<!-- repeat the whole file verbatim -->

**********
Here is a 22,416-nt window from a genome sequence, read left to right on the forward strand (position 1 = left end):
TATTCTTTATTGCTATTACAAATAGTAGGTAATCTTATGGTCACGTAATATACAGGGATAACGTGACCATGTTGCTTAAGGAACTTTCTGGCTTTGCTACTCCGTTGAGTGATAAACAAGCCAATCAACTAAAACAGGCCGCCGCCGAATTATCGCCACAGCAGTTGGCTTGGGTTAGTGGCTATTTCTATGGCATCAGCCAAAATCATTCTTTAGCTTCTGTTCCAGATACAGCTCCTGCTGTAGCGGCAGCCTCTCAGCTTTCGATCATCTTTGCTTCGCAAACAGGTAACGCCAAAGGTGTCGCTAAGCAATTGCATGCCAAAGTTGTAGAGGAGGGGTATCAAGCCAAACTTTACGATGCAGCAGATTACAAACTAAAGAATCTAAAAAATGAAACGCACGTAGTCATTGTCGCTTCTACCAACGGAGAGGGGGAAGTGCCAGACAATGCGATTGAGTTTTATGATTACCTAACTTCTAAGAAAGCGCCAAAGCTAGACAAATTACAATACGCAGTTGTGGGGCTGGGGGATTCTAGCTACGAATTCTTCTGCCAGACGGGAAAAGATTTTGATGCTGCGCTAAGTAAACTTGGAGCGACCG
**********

Here is a 22,416-nt window from a genome sequence, read left to right on the forward strand (position 1 = left end):
TATTCTTTATTGCTATTACAAATAGTAGGTAATCTTATGGTCACGTAATATACAGGGATAACGTGACCATGTTGCTTAAGGAACTTTCTGGCTTTGCTACTCCGTTGAGTGATAAACAAGCCAATCAACTAAAACAGGCCGCCGCCGAATTATCGCCACAGCAGTTGGCTTGGGTTAGTGGCTATTTCTATGGCATCAGCCAAAATCATTCTTTAGCTTCTGTTCCAGATACAGCTCCTGCTGTAGCGGCAGCCTCTCAGCTTTCGATCATCTTTGCTTCGCAAACAGGTAACGCCAAAGGTGTCGCTAAGCAATTGCATGCCAAAGTTGTAGAGGAGGGGTATCAAGCCAAACTTTACGATGCAGCAGATTACAAACTAAAGAATCTAAAAAATGAAACGCACGTAGTCATTGTCGCTTCTACCAACGGAGAGGGGGAAGTGCCAGACAATGCGATTGAGTTTTATGATTACCTAACTTCTAAGAAAGCGCCAAAGCTAGACAAATTACAATACGCAGTTGTGGGGCTGGGGGATTCTAGCTACGAATTCTTCTGCCAGACGGGAAAAGATTTTGATGCTGCGCTAAGTAAACTTGGAGCGACCG